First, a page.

12. Hand DJ (2009) Mining the past to determine the future: problems and possibilities. Int J Forecast 25(3):441–451

    Article  Google Scholar 

  13. Hollmén J, Skubacz M (2000) Input dependent misclassification costs for cost-sensitive classifiers. In: Proceedings of the international conference on data mining

  14. Kangas J (1995) Sample weighting when training self-organizing maps for image compression. In: Proceedings of the 1995 IEEE workshop on neural networks for signal processing, pp 343–350

  15. Kaski S, Honkela T, Lagus K, Kohonen T (1998) WEBSOM—self-organizing maps of document collections. Neurocomputing 21:101–117

    Article  MATH  Google Scholar 

  16. Kim KY, Ra JB (1993) Edge preserving vector quantization using self-organizing map based on adaptive learning. In: Proceedings of the international joint conference on neural networks (IJCNN 93), vol 11. IEEE Press, pp 1219–1222

  17. Kohonen T (1991) The Hypermap architecture. In: Kohonen T, Mäkisara K, Simula O, Kangas J (eds) Artificial neural networks, vol II. Elsevier, Amsterdam, pp 1357–1360

    Google Scholar 

  18. Kohonen T (1993) Things you haven’t heard about the Self-Organizing Map. In: Proceedings of the international conference on neural networks (ICNN 93), pp 1147–1156

  19. Kohonen T (2001) Self-organizing maps, 3rd edn. Springer, Berlin

    Book  MATH  Google Scholar 

  20. Kumar M, Moorthy U, Perraudin W (2003) Predicting emerging market currency crashes. J Empir Finance 10(4):427–454

    Article  Google Scholar 

  21. Lo Duca M, Peltonen T (2013) Assessing systemic risks and predicting systemic events. J Banking Finance 37(7):2183–2195

    Google Scholar 

  22. Lomax S, Vadera S (2013) A survey of cost-sensitive decision tree induction algorithms. ACM Comput Surv 45(2):16:1–16:35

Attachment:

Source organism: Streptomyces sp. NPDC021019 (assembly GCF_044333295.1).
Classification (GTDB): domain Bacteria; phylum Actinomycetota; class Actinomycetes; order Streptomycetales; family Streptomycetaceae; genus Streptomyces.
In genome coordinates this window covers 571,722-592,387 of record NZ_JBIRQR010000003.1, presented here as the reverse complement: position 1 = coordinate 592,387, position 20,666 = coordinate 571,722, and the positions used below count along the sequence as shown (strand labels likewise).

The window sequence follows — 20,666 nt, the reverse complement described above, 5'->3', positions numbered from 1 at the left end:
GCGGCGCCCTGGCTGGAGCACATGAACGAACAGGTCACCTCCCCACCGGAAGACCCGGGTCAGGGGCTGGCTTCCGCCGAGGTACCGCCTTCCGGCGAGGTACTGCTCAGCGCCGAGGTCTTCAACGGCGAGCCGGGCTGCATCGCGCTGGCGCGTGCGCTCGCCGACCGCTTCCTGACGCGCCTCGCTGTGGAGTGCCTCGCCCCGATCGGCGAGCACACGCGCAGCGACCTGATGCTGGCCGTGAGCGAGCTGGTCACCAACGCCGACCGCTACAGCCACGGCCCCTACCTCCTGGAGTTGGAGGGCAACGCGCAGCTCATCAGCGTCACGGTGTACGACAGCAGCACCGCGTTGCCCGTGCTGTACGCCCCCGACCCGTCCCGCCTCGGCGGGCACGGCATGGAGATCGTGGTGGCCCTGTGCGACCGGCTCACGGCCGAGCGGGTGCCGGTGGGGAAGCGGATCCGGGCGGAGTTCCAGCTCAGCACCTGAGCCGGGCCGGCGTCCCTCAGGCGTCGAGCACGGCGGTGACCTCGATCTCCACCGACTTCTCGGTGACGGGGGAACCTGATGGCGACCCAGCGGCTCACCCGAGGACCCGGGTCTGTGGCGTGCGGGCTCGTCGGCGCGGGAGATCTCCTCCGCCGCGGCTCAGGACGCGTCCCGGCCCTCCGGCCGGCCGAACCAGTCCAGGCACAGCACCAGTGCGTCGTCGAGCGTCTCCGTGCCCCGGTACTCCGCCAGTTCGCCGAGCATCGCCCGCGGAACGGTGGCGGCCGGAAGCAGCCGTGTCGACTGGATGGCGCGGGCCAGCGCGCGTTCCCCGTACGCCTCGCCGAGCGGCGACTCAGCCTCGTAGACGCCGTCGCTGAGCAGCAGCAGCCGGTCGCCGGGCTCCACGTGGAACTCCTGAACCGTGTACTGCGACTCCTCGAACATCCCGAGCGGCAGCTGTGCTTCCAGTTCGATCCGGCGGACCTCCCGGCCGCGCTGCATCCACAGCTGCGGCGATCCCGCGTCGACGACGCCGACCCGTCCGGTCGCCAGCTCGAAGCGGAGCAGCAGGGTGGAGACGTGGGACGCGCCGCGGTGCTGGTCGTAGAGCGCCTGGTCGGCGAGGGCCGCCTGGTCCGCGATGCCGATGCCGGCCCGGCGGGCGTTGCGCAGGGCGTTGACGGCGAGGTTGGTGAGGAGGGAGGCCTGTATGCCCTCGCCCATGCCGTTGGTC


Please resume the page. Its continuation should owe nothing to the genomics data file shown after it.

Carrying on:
Google Scholar 

  23. Reinhart CM, Rogoff KS (2008) Is the 2007 US sub-prime financial crisis so different? An international historical comparison. Am Econ Rev 98(2):339–344

    Article  Google Scholar 

  24. Reinhart CM, Rogoff KS (2009) The aftermath of financial crises. Am Econ Rev 99(2):466–472

    Article  Google Scholar 

  25. Sarlin P (2012a) Data and dimension reduction for visual financial performance analysis. TUCS Technical Report 1049, May 2012

  26. Sarlin P (2012b) Visual tracking of the millennium development goals with a fuzzified self-organizing neural network. Int J Mach Learn Cybern 3(3):233–245

    Article  Google Scholar 

  27. Sarlin P (2013a) On policymakers’ loss functions and the evaluation of early warning systems. Econ Let 119(1):1–7

    Google Scholar 

  28. Sarlin P (2013b) Self-organizing time map: an abstraction of temporal multivariate patterns. Neurocomputing 99(1):496–508

    Article  Google Scholar 

  29. Sarlin P, Peltonen TA (2013) Mapping the state of financial stability. J Int Financial Mark Inst Money. doi:10.1016/j.intfin.2013.05.002

  30. Vesanto J, Himberg J, Alhoniemi E, Parhankangas J (1999) Self-organizing map in Matlab: the SOM Toolbox. In: Proceedings of the Matlab DSP conference, pp 35–40

  31. Yao Z, Sarlin P, Eklund T, Back B (2012) Combining visual customer segmentation and response modeling. IN: Proceedings of the European conference on information systems (ECIS 12), June 2012

  32. Zadrozny B, Elkan C (2001) Learning and making decisions when costs and probabilities are both unknown. In: Proceedings of the ACM SIGKDD international conference on knowledge discovery and data mining (KDD 01), pp 204–213

Download references

Author information

Authors and Affiliations

Authors

Corresponding author

Correspondence to Peter Sarlin.

Rights and permissions

Reprints and permissions

About this article

Cite this article

Sarlin, P. A weighted SOM for classifying data with instance-varying importance. Int. J. Mach. Learn. & Cyber. 5, 101–110 (2014). https://doi.org/10.1007/s13042-013-0175-3

Download citation

  • Received:

  • Accepted:

  • Published:

  • Issue Date:

  • DOI: https://doi.org/10.1007/s13042-013-0175-3

Keywords

Navigation